JIS News

Minister of Finance and the Public Service, Dr. the Hon. Nigel Clarke, on Tuesday (December 1), tabled legislation to facilitate the continued withdrawal of $11.4 billion annually from the National Housing Trust (NHT) to support the Budget for the next five years.

The Bill, the National Housing Trust (Amendment) Act, 2020, is among three pieces of legislation tabled that are designed to shape the path that will underpin economic recovery, while not compromising debt sustainability.

The other Bills are the Independent Fiscal Commission Act, 2020 and the Financial Administration and Audit (Amendment) Act, 2020.

Dr. Clarke said in 2013 and again in 2017, the NHT Act was amended to provide for annual contributions of $11.4 billion.

He noted that the amounts have been critical to the Government’s attainment of its fiscal targets over the period, across two Administrations.

Dr. Clarke said that the annual withdrawal would have expired in March 2021. However, he noted that “given the economic impact of the pandemic, inclusive of falling revenues, the contraction in gross domestic product (GDP), the anticipated rise in debt to GDP, and given the forecast that annual economic output in real terms may not obtain pre-COVID levels before 2024/25, now is not the time to have the NHT annual contribution expire”.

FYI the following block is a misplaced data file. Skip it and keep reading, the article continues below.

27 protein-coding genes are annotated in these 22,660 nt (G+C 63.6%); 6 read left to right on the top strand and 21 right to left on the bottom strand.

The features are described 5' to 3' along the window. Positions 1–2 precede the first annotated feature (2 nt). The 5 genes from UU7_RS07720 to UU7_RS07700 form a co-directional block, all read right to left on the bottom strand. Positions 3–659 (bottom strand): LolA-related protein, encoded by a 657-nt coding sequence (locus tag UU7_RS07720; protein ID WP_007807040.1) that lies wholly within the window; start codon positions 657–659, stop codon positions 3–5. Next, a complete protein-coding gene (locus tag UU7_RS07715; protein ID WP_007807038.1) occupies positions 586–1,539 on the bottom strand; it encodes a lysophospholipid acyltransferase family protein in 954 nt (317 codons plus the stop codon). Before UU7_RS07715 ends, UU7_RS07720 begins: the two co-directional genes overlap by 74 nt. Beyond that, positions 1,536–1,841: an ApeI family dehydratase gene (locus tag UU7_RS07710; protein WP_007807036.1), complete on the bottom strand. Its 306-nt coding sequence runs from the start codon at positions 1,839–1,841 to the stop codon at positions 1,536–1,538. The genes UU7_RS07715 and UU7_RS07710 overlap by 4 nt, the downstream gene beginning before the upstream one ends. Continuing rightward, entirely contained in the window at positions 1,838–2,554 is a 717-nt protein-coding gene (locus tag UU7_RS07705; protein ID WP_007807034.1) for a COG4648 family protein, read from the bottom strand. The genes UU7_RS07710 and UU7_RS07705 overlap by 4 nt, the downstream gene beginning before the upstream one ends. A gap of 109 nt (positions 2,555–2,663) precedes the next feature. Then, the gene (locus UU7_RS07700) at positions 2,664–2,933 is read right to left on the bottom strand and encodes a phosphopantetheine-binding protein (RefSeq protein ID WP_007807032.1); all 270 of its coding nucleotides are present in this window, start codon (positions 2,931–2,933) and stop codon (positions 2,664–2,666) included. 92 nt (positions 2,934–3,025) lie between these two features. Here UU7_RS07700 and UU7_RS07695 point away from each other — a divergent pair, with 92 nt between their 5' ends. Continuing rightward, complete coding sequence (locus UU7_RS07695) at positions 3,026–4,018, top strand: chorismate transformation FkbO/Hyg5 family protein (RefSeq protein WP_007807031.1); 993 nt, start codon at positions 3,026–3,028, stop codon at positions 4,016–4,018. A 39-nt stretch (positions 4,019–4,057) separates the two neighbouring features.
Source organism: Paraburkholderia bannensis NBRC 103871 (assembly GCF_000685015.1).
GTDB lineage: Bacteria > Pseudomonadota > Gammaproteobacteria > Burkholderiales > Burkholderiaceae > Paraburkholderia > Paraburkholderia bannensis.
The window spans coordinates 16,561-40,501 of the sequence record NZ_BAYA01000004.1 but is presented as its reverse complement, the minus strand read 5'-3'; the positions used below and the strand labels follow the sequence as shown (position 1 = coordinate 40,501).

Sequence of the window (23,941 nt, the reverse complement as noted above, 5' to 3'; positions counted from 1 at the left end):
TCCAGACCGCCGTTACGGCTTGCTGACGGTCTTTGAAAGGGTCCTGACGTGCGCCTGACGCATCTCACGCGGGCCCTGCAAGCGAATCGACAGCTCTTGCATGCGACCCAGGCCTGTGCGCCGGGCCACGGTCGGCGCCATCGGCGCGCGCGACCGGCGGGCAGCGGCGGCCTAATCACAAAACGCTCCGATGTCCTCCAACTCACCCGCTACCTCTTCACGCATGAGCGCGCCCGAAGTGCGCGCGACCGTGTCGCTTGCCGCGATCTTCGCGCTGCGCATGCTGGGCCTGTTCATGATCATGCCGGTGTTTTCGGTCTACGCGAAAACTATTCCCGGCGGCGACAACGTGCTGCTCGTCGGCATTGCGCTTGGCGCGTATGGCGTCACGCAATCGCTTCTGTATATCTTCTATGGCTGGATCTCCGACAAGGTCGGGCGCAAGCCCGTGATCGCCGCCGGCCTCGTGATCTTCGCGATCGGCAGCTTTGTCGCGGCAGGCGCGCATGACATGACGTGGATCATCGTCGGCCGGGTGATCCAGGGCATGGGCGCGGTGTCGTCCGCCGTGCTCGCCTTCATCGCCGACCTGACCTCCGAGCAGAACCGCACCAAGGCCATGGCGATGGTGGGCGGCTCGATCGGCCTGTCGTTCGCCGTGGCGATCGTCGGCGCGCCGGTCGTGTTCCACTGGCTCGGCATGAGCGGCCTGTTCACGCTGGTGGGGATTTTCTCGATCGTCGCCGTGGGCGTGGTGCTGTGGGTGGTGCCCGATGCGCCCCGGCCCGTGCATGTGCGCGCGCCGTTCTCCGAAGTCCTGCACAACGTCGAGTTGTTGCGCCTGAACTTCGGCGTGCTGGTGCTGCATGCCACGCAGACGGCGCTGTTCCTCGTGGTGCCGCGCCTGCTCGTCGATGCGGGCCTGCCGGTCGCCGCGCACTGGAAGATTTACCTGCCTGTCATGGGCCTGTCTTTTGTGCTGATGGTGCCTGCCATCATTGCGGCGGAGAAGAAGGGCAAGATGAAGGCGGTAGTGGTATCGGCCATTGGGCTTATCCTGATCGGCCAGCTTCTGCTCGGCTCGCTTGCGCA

The Finance and the Public Service Minister said it is for this reason that the Government is proposing to extend the annual NHT contribution across the period of economic recovery.

He told the House that despite the annual contribution, NHT housing starts have increased dramatically in recent years, noting that there was a near threefold increase over a comparative four-year period.

He said that the biggest challenge with satisfying housing demands is not due to the annual support by the NHT to central government, arguing that “the supply, production of affordable homes is very limited despite the demand”.

“Over the years, the NHT has implemented a full range of demand-sized subsidies, zero interest rates on mortgages, two per cent interest rates and home grants. We can implement as many demand subsidies as you want, if the houses don’t exist at levels people can afford, demand remains unfulfilled,” he contended.

“The Government understands this and the problem is best solved by government intervention that has the effect of increasing the supply of affordable houses,” he added.

Dr. Clarke said, further, that the Government is keenly focused on working in partnership with developers to significantly increase the supply of affordable houses.

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